The music was there, and it was marvelous, but the energy and vibrancy that one would expect to see on stage during a production of the classic rock musical "Hair" was lacking. Of course, it really wasn't "Hair," the play that most of us had come to the University of Missouri at Kansas City expecting to see staged by the KC Repertory Theatre. It was a "retrospective."
We were invited outside before the performance for one of those "director's chats" which was actually handled by a couple of production assistants. There they attempted to plant the seeds of what the audience was to expect. Yes, we would hear every song from the original Broadway stage play, but no, we would not be seeing the actual play itself. Instead of a stage loaded with singing, gyrating, young hippies, the performance would be peopled primarily by an older generation, including some of the original Broadway cast members. And instead of doing the play, they would share their personal memories and tidbits about the play as they sang and danced their way through all of those memorable songs from the sixties.
I re-entered the theatre disappointed.
The play was a very strange affair. Almost the entire cast was my age or older - and, bless their hearts - their age showed as they romped and stomped around the stage. For a long while the audience reaction (and my own reaction) was tepid, but ten or fifteen minutes into the performance it all began coming together and the pity party that I had been enjoying drifted into the rafters like pot smoke from a senior citizens' love-in.
My son, Tim (himself a playwright and screenwriter) and grandson Boone, a high school sophomore with bold red locks that would have blended well into milieu of the 1960's, were with me at the performance. I had wanted to introduce both of them to what was easily one of the defining cultural milestones of the sixties, and was disappointed and a bit put out when it became obvious that they were not going to get the opportunity to see that great musical. However, all three of us wound up enjoying the presentation. For me it was a bit of a walk down memory lane interspersed with little supplementals that added to my knowledge of the period. For Tim and Boone it was a history lesson set to music. Boone is still talking about it this morning and asking questions.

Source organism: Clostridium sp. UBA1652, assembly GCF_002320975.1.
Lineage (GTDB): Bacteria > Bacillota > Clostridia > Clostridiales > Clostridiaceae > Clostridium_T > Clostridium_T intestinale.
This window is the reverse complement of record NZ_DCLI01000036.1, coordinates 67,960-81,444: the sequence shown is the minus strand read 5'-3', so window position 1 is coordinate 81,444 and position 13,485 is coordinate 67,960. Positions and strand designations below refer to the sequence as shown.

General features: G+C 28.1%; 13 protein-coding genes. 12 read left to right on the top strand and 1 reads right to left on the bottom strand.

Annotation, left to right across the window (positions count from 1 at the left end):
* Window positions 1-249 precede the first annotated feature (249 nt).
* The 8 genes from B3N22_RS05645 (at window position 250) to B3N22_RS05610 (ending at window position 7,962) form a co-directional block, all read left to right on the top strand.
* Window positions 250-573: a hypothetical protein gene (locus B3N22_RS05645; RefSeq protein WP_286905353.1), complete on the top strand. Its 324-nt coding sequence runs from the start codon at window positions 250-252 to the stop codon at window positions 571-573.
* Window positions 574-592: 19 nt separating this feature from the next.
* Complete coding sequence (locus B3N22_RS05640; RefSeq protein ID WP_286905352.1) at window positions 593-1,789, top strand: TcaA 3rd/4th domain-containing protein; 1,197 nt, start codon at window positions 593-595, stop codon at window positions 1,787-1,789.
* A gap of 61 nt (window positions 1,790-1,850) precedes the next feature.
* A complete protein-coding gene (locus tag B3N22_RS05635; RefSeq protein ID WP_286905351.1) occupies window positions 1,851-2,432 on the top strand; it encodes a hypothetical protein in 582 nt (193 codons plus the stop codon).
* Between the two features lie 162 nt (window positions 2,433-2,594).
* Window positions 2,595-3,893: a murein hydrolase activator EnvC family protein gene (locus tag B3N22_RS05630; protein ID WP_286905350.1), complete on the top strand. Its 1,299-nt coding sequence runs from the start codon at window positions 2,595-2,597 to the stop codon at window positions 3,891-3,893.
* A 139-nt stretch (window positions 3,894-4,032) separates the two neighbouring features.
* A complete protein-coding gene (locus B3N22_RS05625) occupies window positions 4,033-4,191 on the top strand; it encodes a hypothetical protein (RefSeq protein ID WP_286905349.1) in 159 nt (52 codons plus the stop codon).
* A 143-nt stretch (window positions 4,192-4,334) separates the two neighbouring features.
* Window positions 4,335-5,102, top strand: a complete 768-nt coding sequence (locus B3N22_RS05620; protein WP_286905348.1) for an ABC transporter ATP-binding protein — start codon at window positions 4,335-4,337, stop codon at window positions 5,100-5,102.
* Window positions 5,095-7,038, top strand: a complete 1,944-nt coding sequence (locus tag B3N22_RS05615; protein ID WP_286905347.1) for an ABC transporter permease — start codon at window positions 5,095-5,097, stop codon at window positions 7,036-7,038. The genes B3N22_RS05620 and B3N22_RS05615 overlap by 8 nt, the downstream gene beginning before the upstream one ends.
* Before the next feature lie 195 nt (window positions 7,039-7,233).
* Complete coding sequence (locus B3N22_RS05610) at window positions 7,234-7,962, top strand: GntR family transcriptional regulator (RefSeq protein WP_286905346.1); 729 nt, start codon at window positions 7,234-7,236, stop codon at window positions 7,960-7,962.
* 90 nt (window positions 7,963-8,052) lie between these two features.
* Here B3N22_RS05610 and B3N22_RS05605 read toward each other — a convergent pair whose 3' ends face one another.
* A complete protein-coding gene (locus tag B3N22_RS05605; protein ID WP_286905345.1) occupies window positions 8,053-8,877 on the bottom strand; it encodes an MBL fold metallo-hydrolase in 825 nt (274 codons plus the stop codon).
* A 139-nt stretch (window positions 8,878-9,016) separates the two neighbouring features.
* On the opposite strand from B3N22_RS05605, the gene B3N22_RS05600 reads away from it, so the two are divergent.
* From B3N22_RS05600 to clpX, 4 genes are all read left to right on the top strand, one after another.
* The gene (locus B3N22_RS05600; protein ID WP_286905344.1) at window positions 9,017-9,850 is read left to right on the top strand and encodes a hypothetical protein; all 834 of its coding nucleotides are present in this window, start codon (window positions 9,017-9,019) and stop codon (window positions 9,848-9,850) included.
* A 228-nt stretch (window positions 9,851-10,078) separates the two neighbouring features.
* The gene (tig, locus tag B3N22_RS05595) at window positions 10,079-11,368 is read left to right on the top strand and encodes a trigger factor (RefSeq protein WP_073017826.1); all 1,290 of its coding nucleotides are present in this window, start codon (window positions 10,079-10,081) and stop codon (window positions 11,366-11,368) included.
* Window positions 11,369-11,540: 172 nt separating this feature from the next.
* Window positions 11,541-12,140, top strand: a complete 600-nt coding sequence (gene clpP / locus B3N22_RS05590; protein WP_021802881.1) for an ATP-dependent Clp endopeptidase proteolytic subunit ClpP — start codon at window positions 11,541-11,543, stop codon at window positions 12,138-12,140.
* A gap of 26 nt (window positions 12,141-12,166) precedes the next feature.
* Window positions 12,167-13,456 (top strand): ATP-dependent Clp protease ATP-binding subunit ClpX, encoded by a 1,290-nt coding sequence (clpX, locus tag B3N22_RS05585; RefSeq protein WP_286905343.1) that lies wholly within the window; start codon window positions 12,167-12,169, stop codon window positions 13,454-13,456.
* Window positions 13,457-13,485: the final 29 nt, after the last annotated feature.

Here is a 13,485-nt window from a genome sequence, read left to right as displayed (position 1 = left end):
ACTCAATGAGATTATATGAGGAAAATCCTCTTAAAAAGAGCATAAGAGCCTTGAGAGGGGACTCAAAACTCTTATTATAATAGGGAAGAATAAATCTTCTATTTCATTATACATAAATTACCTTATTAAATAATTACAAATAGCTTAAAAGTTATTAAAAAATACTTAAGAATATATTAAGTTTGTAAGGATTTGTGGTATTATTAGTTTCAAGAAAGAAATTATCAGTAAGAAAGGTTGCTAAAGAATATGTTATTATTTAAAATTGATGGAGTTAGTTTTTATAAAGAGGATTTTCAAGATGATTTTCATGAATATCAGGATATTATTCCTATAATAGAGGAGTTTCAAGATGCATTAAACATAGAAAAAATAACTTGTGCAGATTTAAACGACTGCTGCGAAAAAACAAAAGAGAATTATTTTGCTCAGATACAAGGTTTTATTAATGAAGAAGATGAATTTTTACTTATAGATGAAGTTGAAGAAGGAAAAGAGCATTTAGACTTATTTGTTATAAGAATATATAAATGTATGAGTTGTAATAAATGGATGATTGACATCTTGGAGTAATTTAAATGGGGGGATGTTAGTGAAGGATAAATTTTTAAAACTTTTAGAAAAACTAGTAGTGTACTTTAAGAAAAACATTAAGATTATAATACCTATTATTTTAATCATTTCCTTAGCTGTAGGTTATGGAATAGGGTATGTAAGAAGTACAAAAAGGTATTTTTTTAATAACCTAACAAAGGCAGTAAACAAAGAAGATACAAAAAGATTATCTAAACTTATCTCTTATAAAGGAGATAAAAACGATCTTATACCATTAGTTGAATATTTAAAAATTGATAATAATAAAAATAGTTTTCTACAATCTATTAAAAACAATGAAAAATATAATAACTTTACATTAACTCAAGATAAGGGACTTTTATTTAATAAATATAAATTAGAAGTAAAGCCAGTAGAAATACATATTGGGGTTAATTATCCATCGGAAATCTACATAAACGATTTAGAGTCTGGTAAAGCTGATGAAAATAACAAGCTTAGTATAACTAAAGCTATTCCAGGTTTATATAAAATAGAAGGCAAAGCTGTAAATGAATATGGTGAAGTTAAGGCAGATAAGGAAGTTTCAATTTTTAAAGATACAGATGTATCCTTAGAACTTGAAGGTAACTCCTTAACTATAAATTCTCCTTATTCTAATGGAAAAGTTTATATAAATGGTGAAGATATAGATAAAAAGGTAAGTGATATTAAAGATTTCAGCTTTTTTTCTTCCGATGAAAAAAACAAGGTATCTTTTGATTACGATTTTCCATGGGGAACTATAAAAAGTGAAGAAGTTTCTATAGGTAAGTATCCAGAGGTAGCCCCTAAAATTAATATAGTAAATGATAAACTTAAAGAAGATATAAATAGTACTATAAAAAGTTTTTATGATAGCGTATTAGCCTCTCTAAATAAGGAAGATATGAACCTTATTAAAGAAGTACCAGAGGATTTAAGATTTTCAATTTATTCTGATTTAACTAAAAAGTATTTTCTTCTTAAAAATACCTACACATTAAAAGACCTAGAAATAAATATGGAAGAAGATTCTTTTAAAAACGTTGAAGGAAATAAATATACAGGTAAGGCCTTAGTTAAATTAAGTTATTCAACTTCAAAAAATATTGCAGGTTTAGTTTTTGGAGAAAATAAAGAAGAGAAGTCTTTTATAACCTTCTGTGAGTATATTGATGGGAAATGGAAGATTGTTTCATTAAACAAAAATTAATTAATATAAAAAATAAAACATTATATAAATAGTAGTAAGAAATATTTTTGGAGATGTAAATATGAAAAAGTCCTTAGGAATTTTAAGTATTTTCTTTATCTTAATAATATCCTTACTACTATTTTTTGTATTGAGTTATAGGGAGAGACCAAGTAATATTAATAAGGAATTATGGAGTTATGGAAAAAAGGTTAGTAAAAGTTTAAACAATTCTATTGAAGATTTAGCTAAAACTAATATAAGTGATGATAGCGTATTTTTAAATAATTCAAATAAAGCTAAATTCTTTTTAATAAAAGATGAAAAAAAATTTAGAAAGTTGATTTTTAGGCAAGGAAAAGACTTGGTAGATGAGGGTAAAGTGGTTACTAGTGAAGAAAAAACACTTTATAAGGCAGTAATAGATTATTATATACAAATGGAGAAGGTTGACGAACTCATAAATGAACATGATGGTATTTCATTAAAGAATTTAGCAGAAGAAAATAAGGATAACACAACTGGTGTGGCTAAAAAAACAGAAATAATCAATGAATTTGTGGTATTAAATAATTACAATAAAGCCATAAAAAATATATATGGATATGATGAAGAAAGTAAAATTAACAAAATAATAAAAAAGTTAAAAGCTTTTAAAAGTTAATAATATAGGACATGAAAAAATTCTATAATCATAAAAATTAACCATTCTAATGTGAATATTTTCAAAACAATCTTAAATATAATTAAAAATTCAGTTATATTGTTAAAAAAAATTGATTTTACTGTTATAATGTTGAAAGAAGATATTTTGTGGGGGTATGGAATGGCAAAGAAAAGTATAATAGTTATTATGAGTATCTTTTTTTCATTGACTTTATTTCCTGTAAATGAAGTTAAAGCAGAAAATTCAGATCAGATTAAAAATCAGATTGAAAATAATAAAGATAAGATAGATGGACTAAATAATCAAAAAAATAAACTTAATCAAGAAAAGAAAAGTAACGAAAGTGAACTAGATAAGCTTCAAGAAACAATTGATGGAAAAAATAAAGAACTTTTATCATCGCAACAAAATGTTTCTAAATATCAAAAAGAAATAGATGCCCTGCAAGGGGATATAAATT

(I remember teaching history to high school students. God, how I loved it when then they got caught up in what I was trying to teach and started asking questions!)
The performers on stage last night were teaching - they were doing a superb job of sharing their histories with some very eager, starry-eyed, toe-tapping pupils.
Perhaps the only cast member with a bit of a personal connection to much of the audience was Heather McCrae, Ms. McCrae related that she had replaced Diane Keaton in her role with the original Broadway production during the first year of the play. Later, when the near seventy-year-old McCrae mentioned that she was the daughter of Gordon and Sheila McCrae, she got a nice round of applause from those of us old enough to remember her parents, both television stars from the 1950's and 60's. (Gordon McCrae also starred in the movie versions of Oklahoma! and Carousel.)
One other aspect of the production worthy of note was the visual presentation that ran in the background. There were photos of the war and the protests on the home front, newspaper stories and headlines from the time, and creepy black-and-white images of some of the period's most villainous characters such as LBJ and Nixon.
Hey, hey, LBJ - how many kids did you kill today?
If you are interested in hearing personal insights on the cultural upheaval of the 1960's and enjoying some great music from the period, don't miss this fine retrospective on "Hair" that is currently being staged by the Kansas City Repertory Theatre at the UMKC campus. It is a unique experience, and one that is unlikely to be packaged and presented elsewhere. And it is also a fun encounter with the past, one that not only teaches, but delights as well!
Peace out, flower children - and enjoy your grandkids!